Just a few more words about how to eat for optimal health. Swear.
Last week, I wrote about food-combining: one principle of how to eat our food that makes a huge difference in wellness. However, if what we’re combining isn’t the right stuff in the first place, well, proper food combining can’t make up for that.
So, what should we be eating? Well, for optimal health, the food we eat should be alkaline-forming. Why? Because generally speaking, the body needs to be slightly alkaline. The pH of both the blood and the small intestine need to be slightly alkaline. If what we eat is, on average, more acid-forming in the stomach, when that food passes out into the small intestine, the body has to excrete a major amount of alkaline buffer to return it to alkaline medium. Our body is a champ. It will do this for us. But how and at what cost? What does the body use to restore the small intestine to alkalininity? Well, calcium for one. Calcium can buffer the acid. Or magnesium. Magnesium’s good for that, too.
Great, right? All good? Well, no. Your body doesn’t create calcium or magnesium. So it has to find it somewhere.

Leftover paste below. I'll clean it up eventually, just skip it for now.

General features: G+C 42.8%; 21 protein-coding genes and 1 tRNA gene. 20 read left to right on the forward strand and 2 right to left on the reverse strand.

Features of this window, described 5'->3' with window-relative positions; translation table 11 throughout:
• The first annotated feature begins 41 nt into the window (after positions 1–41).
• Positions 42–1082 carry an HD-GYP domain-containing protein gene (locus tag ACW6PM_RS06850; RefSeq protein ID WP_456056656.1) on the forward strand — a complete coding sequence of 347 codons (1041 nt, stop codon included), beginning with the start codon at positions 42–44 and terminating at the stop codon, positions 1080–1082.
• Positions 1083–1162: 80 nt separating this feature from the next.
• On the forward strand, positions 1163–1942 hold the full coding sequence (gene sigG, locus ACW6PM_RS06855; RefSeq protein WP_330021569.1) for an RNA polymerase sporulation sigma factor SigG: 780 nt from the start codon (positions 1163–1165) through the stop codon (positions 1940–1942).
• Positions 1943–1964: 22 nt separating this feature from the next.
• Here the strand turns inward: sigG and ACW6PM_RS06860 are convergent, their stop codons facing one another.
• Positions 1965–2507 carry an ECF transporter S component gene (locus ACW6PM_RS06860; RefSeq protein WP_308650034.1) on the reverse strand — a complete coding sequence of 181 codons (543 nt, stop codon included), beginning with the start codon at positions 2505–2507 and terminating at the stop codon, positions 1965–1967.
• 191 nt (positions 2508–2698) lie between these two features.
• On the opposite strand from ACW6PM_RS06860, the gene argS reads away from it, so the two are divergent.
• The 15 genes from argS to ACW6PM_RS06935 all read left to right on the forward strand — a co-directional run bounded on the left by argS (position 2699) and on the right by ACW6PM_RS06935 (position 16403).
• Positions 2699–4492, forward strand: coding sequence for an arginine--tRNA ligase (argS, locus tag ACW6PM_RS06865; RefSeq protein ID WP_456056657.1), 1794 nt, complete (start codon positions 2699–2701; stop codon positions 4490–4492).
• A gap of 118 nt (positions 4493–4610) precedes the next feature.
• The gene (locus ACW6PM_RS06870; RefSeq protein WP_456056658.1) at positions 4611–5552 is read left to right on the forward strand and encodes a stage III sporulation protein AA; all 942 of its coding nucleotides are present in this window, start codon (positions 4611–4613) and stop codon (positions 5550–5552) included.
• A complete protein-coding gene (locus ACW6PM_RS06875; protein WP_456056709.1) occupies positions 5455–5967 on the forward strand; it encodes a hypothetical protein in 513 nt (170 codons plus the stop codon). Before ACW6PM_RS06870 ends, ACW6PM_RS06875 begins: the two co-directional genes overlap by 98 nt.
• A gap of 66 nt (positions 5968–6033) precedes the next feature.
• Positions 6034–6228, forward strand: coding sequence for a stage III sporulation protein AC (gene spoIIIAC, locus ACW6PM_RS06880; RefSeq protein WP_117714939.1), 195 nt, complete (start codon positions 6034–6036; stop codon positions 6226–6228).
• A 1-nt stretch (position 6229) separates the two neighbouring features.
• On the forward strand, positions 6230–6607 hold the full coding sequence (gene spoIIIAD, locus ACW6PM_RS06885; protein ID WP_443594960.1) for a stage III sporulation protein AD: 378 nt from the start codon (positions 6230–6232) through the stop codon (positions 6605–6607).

Where does your body find calcium and magnesium? You’re way ahead of me. Right – your bones. And, by the way, the body is reaaaaaally smart. So, it knows to look for non-weight-bearing bones first. Hmm. Where are those? Think jaw bone. Think receding gums. Ask your dentist. “Receding gums” has many causes or related symptoms, but if you have receding gums, your dentist will find, in many if not most cases, less bone supporting your teeth. There are a host of illnesses that are related to acidosis.
If, on the other hand, you are eating a mostly alkaline-forming diet, the body is not taxed with this additional buffering process, and it doesn’t have to go looking for calcium. It doesn’t have to rob your bones.
So. What I am NOT saying is avoid all acid-forming foods. What I AM saying is to eat enough alkaline-forming foods so that you’re not taxing your body’s stores of calcium on an ongoing basis. Here’s a chart that shows alkaline-forming versus acid-forming foods. Here’s another. You’ll see some slight variations. It’s okay.
There’s lots of information on the web about it. In addition to the links associated with the charts, Michael Murray, “the alkaline diet guy,” is helpful. Here are some rules of thumb to get you started:
- stop drinking sodas. Stop. Drinking. Sodas. Stop. Drinking. Sodas. I could say more about phosphoric acid needing calcium to be processed by the bod, but I won’t.
- eat smaller portions of meats relative to your veggies
- eat more veggies
- stop eating white bread, except really good artisan bread (you know why I wrote that!)
- eat less white pasta – try subbing spaghetti squash for pasta. Pasta sauce over butternut squash is delicious!! Swear!!
- drink less coffee
- eat less sugar and even artificial sweetener; both are high acidifiers. Try agave nectar and brown rice syrup; they are low acid-forming.
You can do this.